First, I think we're all a bunch of self-righteous pricks. Me. You. Us. We're all so concerned with ourselves that we think little (if ever) about anyone else. So concerned about staying in our own little circles. So concerned about personal purity. So concerned about being doctrinally correct. Dispensationalism has taken over America. I wish I could simply blame Darby, Scofield, LaHaye and Jenkins, but its not just their fault. We see a world getting worse and we just give it the finger and try to take care of ourselves. We use the excuse we're concerned with eternity, but really we're just trying to make ourselves feel better about ignoring that whole "your kingdom come, your will be done, on earth as it is in heaven." We say we're focusing on not being of the world, but really we're just trying to make ourselves feel better about ignoring that whole "in the world." ORTHOPRAXY, my friends. ORTHOPRAXY. Sure, orthodoxy is important. But that's a whole other bag of worms. Orthopraxy is the DOING part of the equation. Ephesians 2 says we are God's workmanship, created in Christ Jesus to do good works. Its not an if. Its not even a command. Its a fact. Its who we are. Its our purpose. Its our reason for being alive in Christ: to do something about it.

Second, going back to what I said a couple of weeks ago: we all wanna be right. And when it comes to Scripture, doctrine, theology, etc... people get heated real quick. Why? Because we're all convinced we're "right." I heard a pastor a couple weeks ago talk about having the "pure" gospel. It made me sick to my stomach. Without naming them directly, he began to call out other denominations that didn't have it right. They are wrong. The way they view God's word is defiling it. But he... he has it right. The SBC has the pure gospel.... what a pile of manure. We're all humans. 1st Corinthians 13 says that in this life, we'll only know in part. Sure, I think the way I look at Scripture is right, but I admit that I could be wrong. I try to stay teachable and willing to listen and learn. Cause I could be wrong about some things. For us to say we have it 100% right and others don't--that's wrong. Anyways---back to my point about being right and Scripture: people get heated quick. The Bible is personal and we strive to be correct in our understanding. I'm trying to take that into consideration when I say what I'm going to say next...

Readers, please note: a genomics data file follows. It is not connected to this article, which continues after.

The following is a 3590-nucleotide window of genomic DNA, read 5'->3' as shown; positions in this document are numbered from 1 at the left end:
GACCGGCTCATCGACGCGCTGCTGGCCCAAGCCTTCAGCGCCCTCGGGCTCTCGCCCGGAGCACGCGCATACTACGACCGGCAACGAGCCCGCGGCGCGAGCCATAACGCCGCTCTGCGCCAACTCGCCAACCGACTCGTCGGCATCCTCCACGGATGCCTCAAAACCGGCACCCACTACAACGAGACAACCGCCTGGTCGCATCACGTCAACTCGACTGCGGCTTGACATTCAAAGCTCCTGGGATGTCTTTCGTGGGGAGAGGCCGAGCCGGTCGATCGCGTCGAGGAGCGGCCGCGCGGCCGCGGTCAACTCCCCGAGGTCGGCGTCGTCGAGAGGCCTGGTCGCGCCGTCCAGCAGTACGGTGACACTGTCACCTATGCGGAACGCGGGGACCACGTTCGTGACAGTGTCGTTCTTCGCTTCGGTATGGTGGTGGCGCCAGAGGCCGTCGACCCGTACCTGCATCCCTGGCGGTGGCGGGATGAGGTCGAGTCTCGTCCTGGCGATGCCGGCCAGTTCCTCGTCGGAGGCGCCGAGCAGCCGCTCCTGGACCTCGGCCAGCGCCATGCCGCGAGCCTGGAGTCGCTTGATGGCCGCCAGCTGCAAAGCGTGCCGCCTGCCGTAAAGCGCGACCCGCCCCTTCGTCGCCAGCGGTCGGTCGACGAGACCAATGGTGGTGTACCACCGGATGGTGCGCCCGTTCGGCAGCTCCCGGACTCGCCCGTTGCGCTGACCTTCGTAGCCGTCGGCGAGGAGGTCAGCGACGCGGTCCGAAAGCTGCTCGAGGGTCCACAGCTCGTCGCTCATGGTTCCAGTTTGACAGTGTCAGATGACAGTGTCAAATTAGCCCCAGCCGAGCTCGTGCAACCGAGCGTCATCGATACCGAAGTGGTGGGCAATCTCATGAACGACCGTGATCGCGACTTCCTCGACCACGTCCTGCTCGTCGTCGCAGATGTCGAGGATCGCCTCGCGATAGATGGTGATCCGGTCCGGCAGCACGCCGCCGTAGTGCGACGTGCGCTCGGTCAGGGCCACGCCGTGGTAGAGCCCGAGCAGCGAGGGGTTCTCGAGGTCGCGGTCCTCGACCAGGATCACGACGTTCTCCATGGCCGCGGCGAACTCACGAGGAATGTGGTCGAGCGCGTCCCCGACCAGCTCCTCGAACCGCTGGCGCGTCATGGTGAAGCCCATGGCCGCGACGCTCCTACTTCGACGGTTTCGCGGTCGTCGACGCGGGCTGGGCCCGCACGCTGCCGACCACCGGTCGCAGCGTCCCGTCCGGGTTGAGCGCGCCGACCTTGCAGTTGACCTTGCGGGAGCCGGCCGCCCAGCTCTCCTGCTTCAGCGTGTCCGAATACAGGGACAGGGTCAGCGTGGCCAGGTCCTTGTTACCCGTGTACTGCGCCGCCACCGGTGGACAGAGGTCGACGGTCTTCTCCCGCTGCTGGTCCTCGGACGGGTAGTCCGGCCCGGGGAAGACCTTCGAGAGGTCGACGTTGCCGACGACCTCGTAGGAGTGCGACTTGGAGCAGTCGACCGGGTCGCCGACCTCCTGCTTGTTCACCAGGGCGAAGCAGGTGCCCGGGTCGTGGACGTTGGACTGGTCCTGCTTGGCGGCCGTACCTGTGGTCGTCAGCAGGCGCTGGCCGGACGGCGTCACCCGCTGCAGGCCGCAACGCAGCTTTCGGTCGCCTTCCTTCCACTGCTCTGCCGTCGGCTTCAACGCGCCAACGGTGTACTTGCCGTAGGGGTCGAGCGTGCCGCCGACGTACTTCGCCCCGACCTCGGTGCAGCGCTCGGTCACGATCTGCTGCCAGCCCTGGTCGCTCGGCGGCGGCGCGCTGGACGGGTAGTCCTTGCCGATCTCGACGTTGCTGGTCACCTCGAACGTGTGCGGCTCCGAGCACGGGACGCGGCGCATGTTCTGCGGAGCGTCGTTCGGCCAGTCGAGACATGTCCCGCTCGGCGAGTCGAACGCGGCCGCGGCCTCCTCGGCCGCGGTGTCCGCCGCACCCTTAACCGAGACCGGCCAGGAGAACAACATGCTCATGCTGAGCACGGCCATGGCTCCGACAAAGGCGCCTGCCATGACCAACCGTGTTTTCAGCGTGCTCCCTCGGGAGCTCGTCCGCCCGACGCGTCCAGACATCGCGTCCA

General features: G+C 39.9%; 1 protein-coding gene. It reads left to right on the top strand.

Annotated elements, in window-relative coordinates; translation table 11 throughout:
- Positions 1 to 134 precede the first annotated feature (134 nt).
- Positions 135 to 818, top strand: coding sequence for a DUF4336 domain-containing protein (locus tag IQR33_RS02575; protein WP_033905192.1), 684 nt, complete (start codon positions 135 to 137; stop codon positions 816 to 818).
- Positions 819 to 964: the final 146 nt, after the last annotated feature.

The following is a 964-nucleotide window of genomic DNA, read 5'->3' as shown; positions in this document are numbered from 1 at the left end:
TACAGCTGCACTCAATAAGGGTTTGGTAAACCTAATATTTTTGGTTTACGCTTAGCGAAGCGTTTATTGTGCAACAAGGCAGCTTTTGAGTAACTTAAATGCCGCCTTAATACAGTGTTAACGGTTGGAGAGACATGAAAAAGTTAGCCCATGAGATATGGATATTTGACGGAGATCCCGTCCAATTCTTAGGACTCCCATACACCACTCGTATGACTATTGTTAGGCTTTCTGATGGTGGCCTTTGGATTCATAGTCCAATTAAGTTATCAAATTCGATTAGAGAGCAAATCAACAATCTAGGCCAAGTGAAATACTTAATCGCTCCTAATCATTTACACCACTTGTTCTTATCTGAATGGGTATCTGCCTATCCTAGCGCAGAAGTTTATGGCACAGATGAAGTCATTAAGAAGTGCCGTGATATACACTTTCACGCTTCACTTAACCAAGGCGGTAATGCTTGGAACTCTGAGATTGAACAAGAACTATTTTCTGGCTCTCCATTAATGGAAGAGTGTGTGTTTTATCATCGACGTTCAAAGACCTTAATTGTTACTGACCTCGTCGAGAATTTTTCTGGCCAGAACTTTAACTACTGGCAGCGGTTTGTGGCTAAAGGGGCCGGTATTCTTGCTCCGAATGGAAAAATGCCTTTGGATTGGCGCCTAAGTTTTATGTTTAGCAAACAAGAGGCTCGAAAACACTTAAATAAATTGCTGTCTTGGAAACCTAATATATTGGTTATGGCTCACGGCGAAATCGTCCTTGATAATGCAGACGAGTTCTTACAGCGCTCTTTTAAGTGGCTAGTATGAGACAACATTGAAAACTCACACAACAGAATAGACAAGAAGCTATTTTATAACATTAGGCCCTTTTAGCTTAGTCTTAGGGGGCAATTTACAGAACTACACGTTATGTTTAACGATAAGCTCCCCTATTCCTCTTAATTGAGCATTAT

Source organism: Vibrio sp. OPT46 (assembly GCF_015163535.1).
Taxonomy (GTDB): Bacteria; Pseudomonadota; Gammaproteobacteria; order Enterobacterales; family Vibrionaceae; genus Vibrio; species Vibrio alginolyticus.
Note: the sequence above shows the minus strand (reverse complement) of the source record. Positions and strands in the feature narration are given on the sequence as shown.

Postmodernism is coming on fast. Times are changing. Minds and hearts are changing. This world is not the same world of thirty... even twenty... years ago. For us to hold to our "absolutes" like they are our only hope is a lost cause. We need to acknowledge our view of Scripture could be wrong in effort to break down the walls of denominations. We need to focus on unity and love. We need to see that refining of our faith is not found in more scholarship or study or in degrees... but in getting our hands dirty, in holding a dying person, in taking the time to care about a homeless person, in contributing to social organizations that make a difference in our communities, in teaching a child about art and how to express themselves, in making others feel important. This is where kingdom work is done. Not every so often when our church plans an event. But everyday. EVERYDAY. I need to change. We need to change...